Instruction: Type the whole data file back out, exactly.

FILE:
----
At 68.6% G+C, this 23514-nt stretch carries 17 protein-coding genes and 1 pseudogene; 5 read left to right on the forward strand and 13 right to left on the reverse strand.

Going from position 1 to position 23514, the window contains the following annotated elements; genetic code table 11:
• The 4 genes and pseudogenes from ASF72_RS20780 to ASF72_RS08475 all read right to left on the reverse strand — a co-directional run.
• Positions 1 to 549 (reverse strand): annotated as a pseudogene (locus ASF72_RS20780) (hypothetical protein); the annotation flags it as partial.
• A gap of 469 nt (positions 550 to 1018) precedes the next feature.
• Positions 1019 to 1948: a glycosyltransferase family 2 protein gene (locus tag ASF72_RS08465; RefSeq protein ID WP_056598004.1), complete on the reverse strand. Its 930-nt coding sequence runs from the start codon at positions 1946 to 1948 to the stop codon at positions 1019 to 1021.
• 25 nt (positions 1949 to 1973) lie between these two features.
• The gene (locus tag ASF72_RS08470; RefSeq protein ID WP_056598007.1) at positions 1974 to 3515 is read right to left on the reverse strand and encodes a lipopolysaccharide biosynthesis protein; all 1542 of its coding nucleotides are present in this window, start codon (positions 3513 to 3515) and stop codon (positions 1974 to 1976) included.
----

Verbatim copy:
At 68.6% G+C, this 23514-nt stretch carries 17 protein-coding genes and 1 pseudogene; 5 read left to right on the forward strand and 13 right to left on the reverse strand.

Going from position 1 to position 23514, the window contains the following annotated elements; genetic code table 11:
• The 4 genes and pseudogenes from ASF72_RS20780 to ASF72_RS08475 all read right to left on the reverse strand — a co-directional run.
• Positions 1 to 549 (reverse strand): annotated as a pseudogene (locus ASF72_RS20780) (hypothetical protein); the annotation flags it as partial.
• A gap of 469 nt (positions 550 to 1018) precedes the next feature.
• Positions 1019 to 1948: a glycosyltransferase family 2 protein gene (locus tag ASF72_RS08465; RefSeq protein ID WP_056598004.1), complete on the reverse strand. Its 930-nt coding sequence runs from the start codon at positions 1946 to 1948 to the stop codon at positions 1019 to 1021.
• 25 nt (positions 1949 to 1973) lie between these two features.
• The gene (locus tag ASF72_RS08470; RefSeq protein ID WP_056598007.1) at positions 1974 to 3515 is read right to left on the reverse strand and encodes a lipopolysaccharide biosynthesis protein; all 1542 of its coding nucleotides are present in this window, start codon (positions 3513 to 3515) and stop codon (positions 1974 to 1976) included.